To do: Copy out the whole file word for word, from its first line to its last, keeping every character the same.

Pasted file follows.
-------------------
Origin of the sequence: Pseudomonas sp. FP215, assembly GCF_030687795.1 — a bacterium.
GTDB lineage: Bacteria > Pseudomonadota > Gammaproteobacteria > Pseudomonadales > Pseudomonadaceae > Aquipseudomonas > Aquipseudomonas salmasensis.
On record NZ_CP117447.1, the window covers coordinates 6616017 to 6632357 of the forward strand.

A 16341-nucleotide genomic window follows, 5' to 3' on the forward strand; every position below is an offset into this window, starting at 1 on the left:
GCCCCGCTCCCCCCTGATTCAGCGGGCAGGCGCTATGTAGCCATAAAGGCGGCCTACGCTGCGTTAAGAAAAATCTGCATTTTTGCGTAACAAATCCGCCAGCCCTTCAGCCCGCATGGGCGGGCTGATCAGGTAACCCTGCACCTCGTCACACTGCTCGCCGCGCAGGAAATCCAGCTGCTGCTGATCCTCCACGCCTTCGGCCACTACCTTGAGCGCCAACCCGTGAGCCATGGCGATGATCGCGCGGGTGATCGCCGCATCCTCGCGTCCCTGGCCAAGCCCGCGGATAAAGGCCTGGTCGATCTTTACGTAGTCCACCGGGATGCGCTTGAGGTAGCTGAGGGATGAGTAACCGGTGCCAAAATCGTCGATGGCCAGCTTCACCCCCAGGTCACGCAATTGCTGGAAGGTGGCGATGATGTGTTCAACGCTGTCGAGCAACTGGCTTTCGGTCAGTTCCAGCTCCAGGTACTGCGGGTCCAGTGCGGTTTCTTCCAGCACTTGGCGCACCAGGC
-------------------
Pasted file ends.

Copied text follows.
Origin of the sequence: Pseudomonas sp. FP215, assembly GCF_030687795.1 — a bacterium.
GTDB lineage: Bacteria > Pseudomonadota > Gammaproteobacteria > Pseudomonadales > Pseudomonadaceae > Aquipseudomonas > Aquipseudomonas salmasensis.
On record NZ_CP117447.1, the window covers coordinates 6616017 to 6632357 of the forward strand.

A 16341-nucleotide genomic window follows, 5' to 3' on the forward strand; every position below is an offset into this window, starting at 1 on the left:
GCCCCGCTCCCCCCTGATTCAGCGGGCAGGCGCTATGTAGCCATAAAGGCGGCCTACGCTGCGTTAAGAAAAATCTGCATTTTTGCGTAACAAATCCGCCAGCCCTTCAGCCCGCATGGGCGGGCTGATCAGGTAACCCTGCACCTCGTCACACTGCTCGCCGCGCAGGAAATCCAGCTGCTGCTGATCCTCCACGCCTTCGGCCACTACCTTGAGCGCCAACCCGTGAGCCATGGCGATGATCGCGCGGGTGATCGCCGCATCCTCGCGTCCCTGGCCAAGCCCGCGGATAAAGGCCTGGTCGATCTTTACGTAGTCCACCGGGATGCGCTTGAGGTAGCTGAGGGATGAGTAACCGGTGCCAAAATCGTCGATGGCCAGCTTCACCCCCAGGTCACGCAATTGCTGGAAGGTGGCGATGATGTGTTCAACGCTGTCGAGCAACTGGCTTTCGGTCAGTTCCAGCTCCAGGTACTGCGGGTCCAGTGCGGTTTCTTCCAGCACTTGGCGCACCAGGC